What is Debt Service Coverage Ratio: Meaning, Formula and Importance
The debt service coverage ratio of an entity provides critical information about its debt-repaying capability. It applies to every sector of the economy, be it government, corporations, or individuals.
Financial institutions use the DSCR credit metric to determine the amount of loan that can be approved for an entity as well as decide the terms of repayment. Continue reading to know how lenders use the ratio to ascertain the creditworthiness of an entity.
What Is Debt Service Coverage Ratio?
The value of Debt Service Coverage Ratio (DSCR) helps to determine how a company’s operating cash flow can service its outstanding debt. It is an important metric that financial institutions use to assess the solvency of an entity.
The ratio is computed by dividing an entity’s net operating income by its total outstanding debt obligation. If the ratio value is more than one, it indicates the organization has an adequate cash flow or operating income to repay its debts.
On the other hand, if the value of the ratio is less than one, it indicates that the said entity does not generate sufficient cash flow to service its debt obligations. Financial institutions may not provide loans to such entities, and even if they lend some money to the specific entity, it will come with stringent repayment terms.
What Is the Formula for Debt Service Coverage Ratio?
The formula for debt service coverage ratio is as follows:
Debt Service Coverage Ratio = Total Operating Income / Total Outstanding Debt
You can calculate the operating income and the outstanding debt by using the formulas mentioned below:
Total Operating Income = Net Revenue – Certain Operating Expenses
Total Outstanding Debt = Interest Component + Principal Component of Debt
How to Calculate Debt Service Coverage Ratio?
Now, let's move on to how to calculate debt service coverage ratio. Suppose Company XYZ wants to borrow a loan from the bank. In order to process the loan amount, the said company furnishes some crucial information which is as follows:
Total revenue = ₹725,000
Operating costs = ₹225,000
Interest obligations = ₹75,000
Principal obligation = ₹115,000
Therefore, the net operating income will be,
Total revenue – Operating costs = ₹725,000 - ₹ 225,000 = ₹500,000
Additionally, the total debt expenses will be,
Interest + Principal = ₹75,000 + ₹115,00 = ₹190,000
So, by using the DSCR formula, the debt service coverage ratio of the entity will be,
Debt Service Coverage Ratio = ₹500,000 / ₹190,000 = 2.6
Therefore, as seen from the above calculations, the debt service coverage ratio is more than one indicating that the company is in a sound financial position to service its debt. This metric will allow the bank to approve their loan request on relaxed terms and conditions.
What Does Debt Service Coverage Ratio Indicate?
This ratio broadly indicates how easily a company will be able to repay its debt obligations. In terms of government finances, it indicates the level of export or foreign earnings that a government will need in order to service its external borrowings.
This ratio considers the entire debt obligation and uses net revenue after deducting certain operating expenses to come up with a value. Whenever debt service coverage ratio is less than one, it signifies a negative cash flow, thereby outlining that the company will have to delve into their savings or borrow more in order to cover existing debt obligations.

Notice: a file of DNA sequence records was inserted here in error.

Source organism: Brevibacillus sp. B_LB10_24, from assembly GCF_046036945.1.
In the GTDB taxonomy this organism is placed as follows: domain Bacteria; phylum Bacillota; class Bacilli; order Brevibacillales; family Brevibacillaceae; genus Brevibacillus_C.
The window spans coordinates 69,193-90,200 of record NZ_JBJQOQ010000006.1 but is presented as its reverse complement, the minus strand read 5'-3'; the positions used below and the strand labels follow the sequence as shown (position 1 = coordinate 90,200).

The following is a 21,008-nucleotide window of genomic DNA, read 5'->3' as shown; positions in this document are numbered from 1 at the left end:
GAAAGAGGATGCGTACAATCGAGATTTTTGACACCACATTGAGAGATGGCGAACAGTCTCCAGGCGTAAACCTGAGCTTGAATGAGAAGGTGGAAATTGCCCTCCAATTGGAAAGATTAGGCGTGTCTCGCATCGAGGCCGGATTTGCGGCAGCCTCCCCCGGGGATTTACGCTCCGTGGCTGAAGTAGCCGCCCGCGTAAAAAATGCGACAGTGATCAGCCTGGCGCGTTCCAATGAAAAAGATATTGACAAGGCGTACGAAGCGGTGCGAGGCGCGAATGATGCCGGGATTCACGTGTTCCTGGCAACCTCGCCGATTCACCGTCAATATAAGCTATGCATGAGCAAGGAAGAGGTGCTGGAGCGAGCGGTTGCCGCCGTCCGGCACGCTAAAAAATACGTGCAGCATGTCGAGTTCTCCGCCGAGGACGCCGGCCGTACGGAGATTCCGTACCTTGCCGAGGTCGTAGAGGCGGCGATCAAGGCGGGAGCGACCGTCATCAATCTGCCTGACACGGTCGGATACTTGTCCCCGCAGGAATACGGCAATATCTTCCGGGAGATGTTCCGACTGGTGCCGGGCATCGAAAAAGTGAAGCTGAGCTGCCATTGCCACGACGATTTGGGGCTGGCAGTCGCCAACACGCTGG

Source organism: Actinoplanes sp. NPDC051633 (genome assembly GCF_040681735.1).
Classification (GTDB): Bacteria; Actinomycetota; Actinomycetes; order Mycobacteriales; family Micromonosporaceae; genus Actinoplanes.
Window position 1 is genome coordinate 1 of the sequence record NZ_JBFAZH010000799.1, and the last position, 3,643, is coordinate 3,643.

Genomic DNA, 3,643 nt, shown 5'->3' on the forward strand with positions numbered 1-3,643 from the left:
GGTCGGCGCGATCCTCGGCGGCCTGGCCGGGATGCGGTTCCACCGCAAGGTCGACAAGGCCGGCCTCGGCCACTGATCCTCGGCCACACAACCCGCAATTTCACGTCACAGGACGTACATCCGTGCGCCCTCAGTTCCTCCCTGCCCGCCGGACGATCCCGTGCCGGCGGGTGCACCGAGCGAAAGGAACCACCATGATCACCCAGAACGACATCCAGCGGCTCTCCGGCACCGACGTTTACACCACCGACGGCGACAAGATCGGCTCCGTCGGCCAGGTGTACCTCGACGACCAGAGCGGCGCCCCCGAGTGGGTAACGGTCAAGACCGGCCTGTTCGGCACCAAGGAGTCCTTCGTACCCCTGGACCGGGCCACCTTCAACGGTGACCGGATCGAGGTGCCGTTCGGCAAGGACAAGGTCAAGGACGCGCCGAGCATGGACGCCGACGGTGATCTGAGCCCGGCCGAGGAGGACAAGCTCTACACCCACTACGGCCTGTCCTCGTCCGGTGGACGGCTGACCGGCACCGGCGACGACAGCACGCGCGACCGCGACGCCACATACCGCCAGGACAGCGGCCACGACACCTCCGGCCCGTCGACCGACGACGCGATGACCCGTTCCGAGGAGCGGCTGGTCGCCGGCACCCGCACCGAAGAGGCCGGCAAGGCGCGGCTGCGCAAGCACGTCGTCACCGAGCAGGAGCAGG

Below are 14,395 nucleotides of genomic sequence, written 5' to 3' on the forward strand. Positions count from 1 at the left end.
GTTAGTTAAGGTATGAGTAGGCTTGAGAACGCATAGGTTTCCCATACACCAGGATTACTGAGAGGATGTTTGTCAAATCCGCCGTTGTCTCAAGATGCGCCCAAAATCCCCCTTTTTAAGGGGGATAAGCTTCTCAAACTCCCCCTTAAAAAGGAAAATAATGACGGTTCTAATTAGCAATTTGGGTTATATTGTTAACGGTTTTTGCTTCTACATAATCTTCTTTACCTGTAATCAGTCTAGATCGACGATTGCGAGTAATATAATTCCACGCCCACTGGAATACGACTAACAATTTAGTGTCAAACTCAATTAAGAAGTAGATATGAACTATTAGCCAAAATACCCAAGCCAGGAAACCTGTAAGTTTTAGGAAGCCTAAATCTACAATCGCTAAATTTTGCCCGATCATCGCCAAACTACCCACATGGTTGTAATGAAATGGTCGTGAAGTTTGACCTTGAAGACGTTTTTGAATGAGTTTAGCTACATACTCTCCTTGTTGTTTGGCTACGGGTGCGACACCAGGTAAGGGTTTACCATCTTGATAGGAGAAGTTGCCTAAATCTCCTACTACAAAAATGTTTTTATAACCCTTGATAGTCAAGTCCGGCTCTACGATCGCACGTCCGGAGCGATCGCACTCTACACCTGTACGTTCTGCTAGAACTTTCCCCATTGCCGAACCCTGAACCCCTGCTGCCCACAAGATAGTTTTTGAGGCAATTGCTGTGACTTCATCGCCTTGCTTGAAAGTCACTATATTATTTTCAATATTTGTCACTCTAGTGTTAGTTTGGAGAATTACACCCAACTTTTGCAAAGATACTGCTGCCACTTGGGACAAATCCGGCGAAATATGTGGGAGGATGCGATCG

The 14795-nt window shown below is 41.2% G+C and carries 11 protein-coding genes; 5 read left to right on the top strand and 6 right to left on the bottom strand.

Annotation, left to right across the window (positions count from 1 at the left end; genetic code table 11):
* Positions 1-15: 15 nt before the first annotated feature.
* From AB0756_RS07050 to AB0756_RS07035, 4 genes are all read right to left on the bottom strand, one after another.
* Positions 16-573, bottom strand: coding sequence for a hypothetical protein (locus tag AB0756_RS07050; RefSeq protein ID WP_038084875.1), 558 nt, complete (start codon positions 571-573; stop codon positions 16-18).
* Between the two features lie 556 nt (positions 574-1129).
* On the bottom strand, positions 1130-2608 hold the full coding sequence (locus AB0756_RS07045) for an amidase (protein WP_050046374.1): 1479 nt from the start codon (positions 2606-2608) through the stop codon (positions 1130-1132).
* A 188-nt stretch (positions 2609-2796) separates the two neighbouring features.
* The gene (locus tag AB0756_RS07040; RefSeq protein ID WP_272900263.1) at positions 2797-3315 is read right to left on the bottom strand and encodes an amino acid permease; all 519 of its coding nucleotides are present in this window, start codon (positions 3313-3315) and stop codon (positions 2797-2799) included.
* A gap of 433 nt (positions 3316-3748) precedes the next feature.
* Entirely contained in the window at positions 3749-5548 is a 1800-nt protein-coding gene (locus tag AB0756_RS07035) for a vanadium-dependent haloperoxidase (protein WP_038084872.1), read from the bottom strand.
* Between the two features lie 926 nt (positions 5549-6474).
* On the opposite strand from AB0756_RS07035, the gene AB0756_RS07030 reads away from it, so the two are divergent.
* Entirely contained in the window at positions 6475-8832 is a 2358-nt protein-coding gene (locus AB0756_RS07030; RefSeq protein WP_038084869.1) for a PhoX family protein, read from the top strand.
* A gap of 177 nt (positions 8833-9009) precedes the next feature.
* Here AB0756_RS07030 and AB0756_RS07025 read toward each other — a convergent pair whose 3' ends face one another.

For example, a DSCR of 0.90 means that the company can cover only 90% of its existing debt obligations from their regular income sources. On the other hand, a DSCR of more than one indicates that the company is capable of paying off its current debts. This clearly indicates that a company has strong creditworthiness.
What Is the Importance of DSCR?
Here are some reasons why a debt service coverage ratio is important for different stakeholders:
- It allows lenders to assess the creditworthiness of borrowing entities. Based on one's creditworthiness, financial institutions can move ahead with approval or rejection of loan applications.
- Banks and other institutions compute this ratio on an annualized basis. It is a better metric to observe than liquidity or leverage, which is measured at a particular point in time and may be misleading.
- Looking at debt service coverage ratios while deciding whether to grant a loan or not saves bankers from giving loans to entities who may not be able to repay that in full.
- Lenders assess the DSCR before approving real estate loans or investments. It only considers expected revenue from that property over a year rather than personal income of borrowers or buyers of that property. Hence, buyers not having recurring income may make the cut if that property generates sufficient income to cover the loan amount.
What Is a Good DSCR?
A debt service coverage ratio of more than one means positive cash flows for the company. On the other hand, a value of less than one denotes a negative cash flow position. According to various experts, an organisation should maintain their debt service ratio of around 1.25.
Although a value of more than one will be sufficient to cover existing debt obligations, a ratio value of just over one may be risky as there will always be a possibility of slipping below one in the near future.
A good DSCR may be subjective, with the value differing for one person over another. However, a ratio of more than 1.25 can be considered an ideal one.
The debt service coverage ratio is an important credit metric used by various lenders to assess the feasibility of granting a loan to prospective borrowers. Hence, every entity must try to keep its DSCR at more than one in order to lower its chances of rejection of loan applications.